6th to the forks of the Trenton and Kinston roads, 17 miles distant from this place.
We reached our destination about 4 p.m. I immediately secreted my force from the observation of the enemy, between Jumping Run and Nethercutt's, my purpose being to make a demonstration on their outposts during the night. The expedition, consisting of three companies of infantry, under command of Captain Denny, with Captains Jacobs' and Chamberlin's companies of the Third York Cavalry, left our bivouac at midnight, proceeding rapidly up the Kinston road a distance of 4 miles. The cavalry, leading the advance, encountered and were fired upon by the rebel pickets. They immediately made a most gallant charge of over a mile, the infantry following at double-quick, reaching Jones' house (their reserve picket most). Captain Jacobs succeeded in capturing two of the enemy's scouts, and in so doing was fired upon from an ambush, seriously wounding a sergeant and private of his company.
Ascertaining that their camp was alarmed, Captain Denny ordered the infantry in the advance and pushed on, receiving and returning their fire from various points. When within a short distance of their camp the infantry were deployed as skirmishers on each side of the road. The line moved up speedily, passing the barricade of trees, and when within a few rods of the rebels (intrenched by another barricade) received a heavy volley of musketry; this was returned, and after a sharp skirmish the rebels were routed and pursued for some distance, but escaped into the woods.
Pursuit being useless, and perhaps under the circumstances imprudent, Captain Denny ordered his men to return-burned their camp, destroying twelve tents, several log barracks, a large number of new knapsacks, arms, equipments, blankets, several boxes of new clothing, and in fact everything left by the rebels in their hasty departure.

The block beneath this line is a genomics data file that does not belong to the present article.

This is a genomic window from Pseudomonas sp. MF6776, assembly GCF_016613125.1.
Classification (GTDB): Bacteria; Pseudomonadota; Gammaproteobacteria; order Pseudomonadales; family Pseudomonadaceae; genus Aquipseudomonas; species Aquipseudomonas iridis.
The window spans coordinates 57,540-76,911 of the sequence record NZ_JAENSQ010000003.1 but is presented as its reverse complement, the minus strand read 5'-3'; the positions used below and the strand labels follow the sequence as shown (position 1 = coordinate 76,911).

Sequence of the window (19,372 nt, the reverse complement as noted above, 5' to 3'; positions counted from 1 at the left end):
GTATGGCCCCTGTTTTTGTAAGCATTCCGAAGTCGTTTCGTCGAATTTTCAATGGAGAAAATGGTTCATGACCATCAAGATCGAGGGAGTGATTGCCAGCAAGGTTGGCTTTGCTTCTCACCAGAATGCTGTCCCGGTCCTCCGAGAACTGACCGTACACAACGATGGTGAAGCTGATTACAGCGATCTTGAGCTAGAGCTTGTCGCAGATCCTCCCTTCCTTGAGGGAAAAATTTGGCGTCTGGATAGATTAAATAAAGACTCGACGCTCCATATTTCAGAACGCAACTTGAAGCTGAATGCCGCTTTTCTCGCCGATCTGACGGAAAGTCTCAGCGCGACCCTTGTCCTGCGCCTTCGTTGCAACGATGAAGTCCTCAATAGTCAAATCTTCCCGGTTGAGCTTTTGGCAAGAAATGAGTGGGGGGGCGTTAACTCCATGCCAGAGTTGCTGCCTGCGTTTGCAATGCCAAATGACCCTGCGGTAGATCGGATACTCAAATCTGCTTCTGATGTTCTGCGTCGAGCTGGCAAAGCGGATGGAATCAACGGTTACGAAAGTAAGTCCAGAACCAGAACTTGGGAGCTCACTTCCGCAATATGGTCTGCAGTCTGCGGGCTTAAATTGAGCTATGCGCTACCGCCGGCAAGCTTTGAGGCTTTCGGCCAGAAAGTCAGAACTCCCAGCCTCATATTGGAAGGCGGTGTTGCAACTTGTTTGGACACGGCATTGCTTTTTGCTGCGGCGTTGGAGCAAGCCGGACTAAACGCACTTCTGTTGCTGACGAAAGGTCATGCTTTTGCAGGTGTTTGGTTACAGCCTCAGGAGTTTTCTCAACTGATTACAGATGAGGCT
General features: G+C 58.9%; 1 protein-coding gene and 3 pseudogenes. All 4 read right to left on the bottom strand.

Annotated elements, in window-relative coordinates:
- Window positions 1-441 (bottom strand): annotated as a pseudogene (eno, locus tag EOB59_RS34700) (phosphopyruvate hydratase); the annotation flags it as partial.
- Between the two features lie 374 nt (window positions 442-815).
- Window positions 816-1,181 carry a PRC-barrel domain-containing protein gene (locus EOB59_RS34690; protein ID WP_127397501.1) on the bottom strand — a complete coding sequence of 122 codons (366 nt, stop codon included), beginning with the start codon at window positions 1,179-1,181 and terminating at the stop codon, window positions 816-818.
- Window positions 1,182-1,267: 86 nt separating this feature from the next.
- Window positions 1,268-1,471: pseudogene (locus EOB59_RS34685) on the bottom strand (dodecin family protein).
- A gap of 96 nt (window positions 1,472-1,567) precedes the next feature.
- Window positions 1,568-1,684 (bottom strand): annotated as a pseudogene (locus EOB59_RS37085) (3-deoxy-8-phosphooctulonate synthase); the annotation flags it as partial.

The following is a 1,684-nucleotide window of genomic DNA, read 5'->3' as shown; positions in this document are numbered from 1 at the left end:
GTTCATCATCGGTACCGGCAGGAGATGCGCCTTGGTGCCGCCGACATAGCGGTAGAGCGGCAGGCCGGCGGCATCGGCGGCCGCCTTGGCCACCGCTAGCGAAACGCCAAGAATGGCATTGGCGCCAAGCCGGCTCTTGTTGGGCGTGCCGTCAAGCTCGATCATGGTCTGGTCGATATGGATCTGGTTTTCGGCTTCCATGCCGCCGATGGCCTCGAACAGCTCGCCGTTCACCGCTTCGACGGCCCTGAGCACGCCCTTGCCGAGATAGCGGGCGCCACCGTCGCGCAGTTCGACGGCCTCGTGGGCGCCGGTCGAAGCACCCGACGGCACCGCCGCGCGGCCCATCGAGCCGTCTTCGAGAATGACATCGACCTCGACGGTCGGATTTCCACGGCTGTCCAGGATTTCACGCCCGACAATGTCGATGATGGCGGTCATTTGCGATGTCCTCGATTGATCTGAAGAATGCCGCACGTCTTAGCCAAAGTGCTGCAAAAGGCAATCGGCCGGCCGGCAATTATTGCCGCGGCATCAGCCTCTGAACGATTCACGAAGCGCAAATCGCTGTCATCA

Owing to their superior speed only 5 prisoners were taken, whom I forwarded under guard to headquarters. The force reported back to our bivouac with no loss, and only 2 wounded, at 6 a.m., having marched a distance of 16 miles and within 12 miles of Kinston. From muster-rolls found in the enemy's camp their force was estimated, at 190 effective men. Ours numbered 130 infantry (which was the only force engaged after leaving Jones' house) and 80 cavalry.
I desire to acknowledge the gallantry, bravery, and endurance of both officers and men engaged in the affair. Considering their fatiguing march of the previous day, to march 8 miles after midnight, whip the rebels handsomely, and return by daybreak, very much credit is due them. Captain Denny is entitled to great praise for the able manner in which he conducted the expedition. The Third New York Cavalry sustained its brilliant reputation. To Captains Jacobs and Chamberlin I am under great obligation for their valuable co-operation and assistance. They left us on the morning of the 7th. During our stay at Nethercutt's scouting parties were sent out occasionally to observe the movements of the enemy.
On the morning of the 8th, Captain O'Neil discovered them in Trenton and exchanged shots across the river. Captain Harrington, from a reconnaissance on the Kinston road, returned with the intelligence that a large body of rebel cavalry had approached to within 1 mile of our pickets during the night. Receiving orders from you 10 a.m. on the 8th to fall back to a more defensible position, I retired to the forks of the Trenton and Pollocksville roads, remaining there until the